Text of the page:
The headline figures on Anthony Wells’ blog, UKPollingReport, make for grim reading but are not a catastrophe. Conservative support rallied a touch before Christmas, before slouching back into our expected mid-term slump. But there are grounds for optimism. With the right emphasis, we could rally again.
My fear about House of Lords reform – with a referendum, or without one – is how massively, exhaustively, mind-bendingly dull it is to most people who are not hardcore political obsessives. Reforming the upper chamber is important. It is controversial. It may even be right. But it is unbelievably boring. We may as well campaign on algebraic fractions, Rubix Cubes, or getting the highest score on the Microsoft pinball game.
Imagine the exchanges on the doorstep. “Hello, we’re from the Conservatives! We’re fighting for House of Lords reform!” Answer: “Er…” The 2010 general election was fought tooth and nail on saving Britain from debt, taxes, and a lost decade of growth. In a globalised marketplace, the next election will be fought on the same lines. And the next one after that. And so on, and so on, to infinity. It is already hard enough to enthuse people – we shouldn’t deliberately send them to sleep.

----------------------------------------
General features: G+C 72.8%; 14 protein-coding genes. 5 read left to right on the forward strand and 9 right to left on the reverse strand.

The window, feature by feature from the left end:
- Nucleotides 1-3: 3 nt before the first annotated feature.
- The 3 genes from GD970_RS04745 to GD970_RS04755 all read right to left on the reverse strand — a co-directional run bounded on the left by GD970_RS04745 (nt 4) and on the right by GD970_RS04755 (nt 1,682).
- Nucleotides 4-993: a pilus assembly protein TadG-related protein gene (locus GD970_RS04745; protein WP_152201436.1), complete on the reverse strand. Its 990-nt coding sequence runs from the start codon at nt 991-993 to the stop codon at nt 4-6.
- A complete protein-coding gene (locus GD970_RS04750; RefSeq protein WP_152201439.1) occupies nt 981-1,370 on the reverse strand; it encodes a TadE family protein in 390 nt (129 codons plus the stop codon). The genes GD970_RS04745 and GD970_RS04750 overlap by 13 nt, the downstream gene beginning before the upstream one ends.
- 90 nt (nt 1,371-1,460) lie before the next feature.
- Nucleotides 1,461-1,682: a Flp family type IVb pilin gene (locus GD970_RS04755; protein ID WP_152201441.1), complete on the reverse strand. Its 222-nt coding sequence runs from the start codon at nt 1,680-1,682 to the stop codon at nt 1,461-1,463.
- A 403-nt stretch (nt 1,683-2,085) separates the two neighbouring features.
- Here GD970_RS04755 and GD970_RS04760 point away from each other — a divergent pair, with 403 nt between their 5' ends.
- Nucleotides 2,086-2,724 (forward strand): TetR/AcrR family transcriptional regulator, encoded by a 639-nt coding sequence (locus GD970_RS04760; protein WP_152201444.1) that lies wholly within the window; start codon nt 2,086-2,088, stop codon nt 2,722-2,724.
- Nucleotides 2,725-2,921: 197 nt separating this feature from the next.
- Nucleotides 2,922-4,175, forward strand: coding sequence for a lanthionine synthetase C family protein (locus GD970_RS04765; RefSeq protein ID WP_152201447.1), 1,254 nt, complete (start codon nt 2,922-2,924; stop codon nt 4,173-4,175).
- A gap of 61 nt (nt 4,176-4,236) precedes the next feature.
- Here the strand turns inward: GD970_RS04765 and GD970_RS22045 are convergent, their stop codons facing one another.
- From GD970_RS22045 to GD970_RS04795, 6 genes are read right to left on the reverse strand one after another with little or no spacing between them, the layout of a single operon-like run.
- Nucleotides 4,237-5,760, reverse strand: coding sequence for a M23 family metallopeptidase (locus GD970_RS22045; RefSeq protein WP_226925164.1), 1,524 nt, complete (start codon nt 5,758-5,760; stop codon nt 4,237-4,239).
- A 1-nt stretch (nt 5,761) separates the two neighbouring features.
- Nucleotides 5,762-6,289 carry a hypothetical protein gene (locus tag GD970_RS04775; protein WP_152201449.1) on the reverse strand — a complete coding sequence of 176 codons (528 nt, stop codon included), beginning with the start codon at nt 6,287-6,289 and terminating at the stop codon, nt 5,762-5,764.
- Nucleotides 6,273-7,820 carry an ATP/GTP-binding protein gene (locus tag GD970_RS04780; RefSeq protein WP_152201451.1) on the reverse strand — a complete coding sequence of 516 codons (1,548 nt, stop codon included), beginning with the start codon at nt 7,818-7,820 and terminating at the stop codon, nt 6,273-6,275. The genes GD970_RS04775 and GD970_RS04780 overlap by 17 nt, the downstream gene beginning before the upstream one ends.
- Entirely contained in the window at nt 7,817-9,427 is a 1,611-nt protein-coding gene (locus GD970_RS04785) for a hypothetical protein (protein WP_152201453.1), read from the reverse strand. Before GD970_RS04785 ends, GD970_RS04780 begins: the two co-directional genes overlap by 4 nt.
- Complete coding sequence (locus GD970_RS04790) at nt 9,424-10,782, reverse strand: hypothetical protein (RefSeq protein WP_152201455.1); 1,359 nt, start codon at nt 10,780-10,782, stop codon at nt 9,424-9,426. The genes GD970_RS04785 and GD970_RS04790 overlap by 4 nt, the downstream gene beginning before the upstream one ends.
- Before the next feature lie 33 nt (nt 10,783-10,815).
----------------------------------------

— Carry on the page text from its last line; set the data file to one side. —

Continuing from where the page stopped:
That’s why if we’re itching for a referendum, the best option might be to adopt Tim Montgomerie's plan of an In/Out vote on Europe, timed to coincide with the next General Election. The arguments in favour of House of Lords reform are really at heart about the “democratic deficit” of appointed Peers. Fair enough, but surely, the biggest democratic deficit that we face is the whopping great one in Brussels? More importantly – it is the lack of any direct accountability in European institutions, not in the House of Lords, that truly incenses many voters in the Conservative family.
Unlike some, I’m not a headbanger on this issue. I’m actually in favour of the single market in the EU, and would like to see it extended. If there was a referendum, it would be extremely hard to say which way I would vote. But we need to give the lie to the Labour attack that Conservatives are “out of touch” with the concerns of strivers and ordinary families. Look at this graph, that IpsosMori published only a few days ago:
The polling is clear. The public don’t really care about House of Lords reform. It is a “third term issue”. We shouldn’t waste time on it.